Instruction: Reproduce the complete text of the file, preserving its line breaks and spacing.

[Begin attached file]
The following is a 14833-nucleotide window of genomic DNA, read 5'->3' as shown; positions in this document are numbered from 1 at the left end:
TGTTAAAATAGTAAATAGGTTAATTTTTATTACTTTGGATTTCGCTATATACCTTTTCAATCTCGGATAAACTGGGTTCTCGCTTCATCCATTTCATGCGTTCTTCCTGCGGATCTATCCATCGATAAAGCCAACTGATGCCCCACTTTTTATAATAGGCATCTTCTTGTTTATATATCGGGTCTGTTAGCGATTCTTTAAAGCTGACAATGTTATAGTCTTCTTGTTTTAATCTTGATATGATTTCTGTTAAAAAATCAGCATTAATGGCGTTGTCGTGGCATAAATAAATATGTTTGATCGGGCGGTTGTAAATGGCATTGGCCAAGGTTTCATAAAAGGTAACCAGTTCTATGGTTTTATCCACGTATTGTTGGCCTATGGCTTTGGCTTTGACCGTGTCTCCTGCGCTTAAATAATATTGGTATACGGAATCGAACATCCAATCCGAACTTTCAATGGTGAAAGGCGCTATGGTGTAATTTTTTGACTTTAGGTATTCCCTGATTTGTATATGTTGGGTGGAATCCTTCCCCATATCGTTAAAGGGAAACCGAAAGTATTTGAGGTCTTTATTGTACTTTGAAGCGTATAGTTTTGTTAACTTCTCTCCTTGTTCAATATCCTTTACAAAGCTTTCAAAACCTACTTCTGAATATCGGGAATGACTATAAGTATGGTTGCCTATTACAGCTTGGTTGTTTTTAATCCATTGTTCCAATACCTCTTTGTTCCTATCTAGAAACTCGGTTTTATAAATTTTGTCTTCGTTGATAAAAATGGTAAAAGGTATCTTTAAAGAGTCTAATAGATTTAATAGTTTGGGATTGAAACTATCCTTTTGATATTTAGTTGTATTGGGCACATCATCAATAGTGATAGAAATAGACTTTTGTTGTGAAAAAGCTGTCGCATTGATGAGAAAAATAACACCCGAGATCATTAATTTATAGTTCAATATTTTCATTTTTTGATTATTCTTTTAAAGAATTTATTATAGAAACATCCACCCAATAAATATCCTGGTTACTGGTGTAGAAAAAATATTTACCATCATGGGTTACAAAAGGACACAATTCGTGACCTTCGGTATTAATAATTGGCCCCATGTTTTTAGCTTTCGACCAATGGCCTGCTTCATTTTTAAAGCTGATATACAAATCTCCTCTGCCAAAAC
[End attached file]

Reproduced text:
The following is a 14833-nucleotide window of genomic DNA, read 5'->3' as shown; positions in this document are numbered from 1 at the left end:
TGTTAAAATAGTAAATAGGTTAATTTTTATTACTTTGGATTTCGCTATATACCTTTTCAATCTCGGATAAACTGGGTTCTCGCTTCATCCATTTCATGCGTTCTTCCTGCGGATCTATCCATCGATAAAGCCAACTGATGCCCCACTTTTTATAATAGGCATCTTCTTGTTTATATATCGGGTCTGTTAGCGATTCTTTAAAGCTGACAATGTTATAGTCTTCTTGTTTTAATCTTGATATGATTTCTGTTAAAAAATCAGCATTAATGGCGTTGTCGTGGCATAAATAAATATGTTTGATCGGGCGGTTGTAAATGGCATTGGCCAAGGTTTCATAAAAGGTAACCAGTTCTATGGTTTTATCCACGTATTGTTGGCCTATGGCTTTGGCTTTGACCGTGTCTCCTGCGCTTAAATAATATTGGTATACGGAATCGAACATCCAATCCGAACTTTCAATGGTGAAAGGCGCTATGGTGTAATTTTTTGACTTTAGGTATTCCCTGATTTGTATATGTTGGGTGGAATCCTTCCCCATATCGTTAAAGGGAAACCGAAAGTATTTGAGGTCTTTATTGTACTTTGAAGCGTATAGTTTTGTTAACTTCTCTCCTTGTTCAATATCCTTTACAAAGCTTTCAAAACCTACTTCTGAATATCGGGAATGACTATAAGTATGGTTGCCTATTACAGCTTGGTTGTTTTTAATCCATTGTTCCAATACCTCTTTGTTCCTATCTAGAAACTCGGTTTTATAAATTTTGTCTTCGTTGATAAAAATGGTAAAAGGTATCTTTAAAGAGTCTAATAGATTTAATAGTTTGGGATTGAAACTATCCTTTTGATATTTAGTTGTATTGGGCACATCATCAATAGTGATAGAAATAGACTTTTGTTGTGAAAAAGCTGTCGCATTGATGAGAAAAATAACACCCGAGATCATTAATTTATAGTTCAATATTTTCATTTTTTGATTATTCTTTTAAAGAATTTATTATAGAAACATCCACCCAATAAATATCCTGGTTACTGGTGTAGAAAAAATATTTACCATCATGGGTTACAAAAGGACACAATTCGTGACCTTCGGTATTAATAATTGGCCCCATGTTTTTAGCTTTCGACCAATGGCCTGCTTCATTTTTAAAGCTGATATACAAATCTCCTCTGCCAAAAC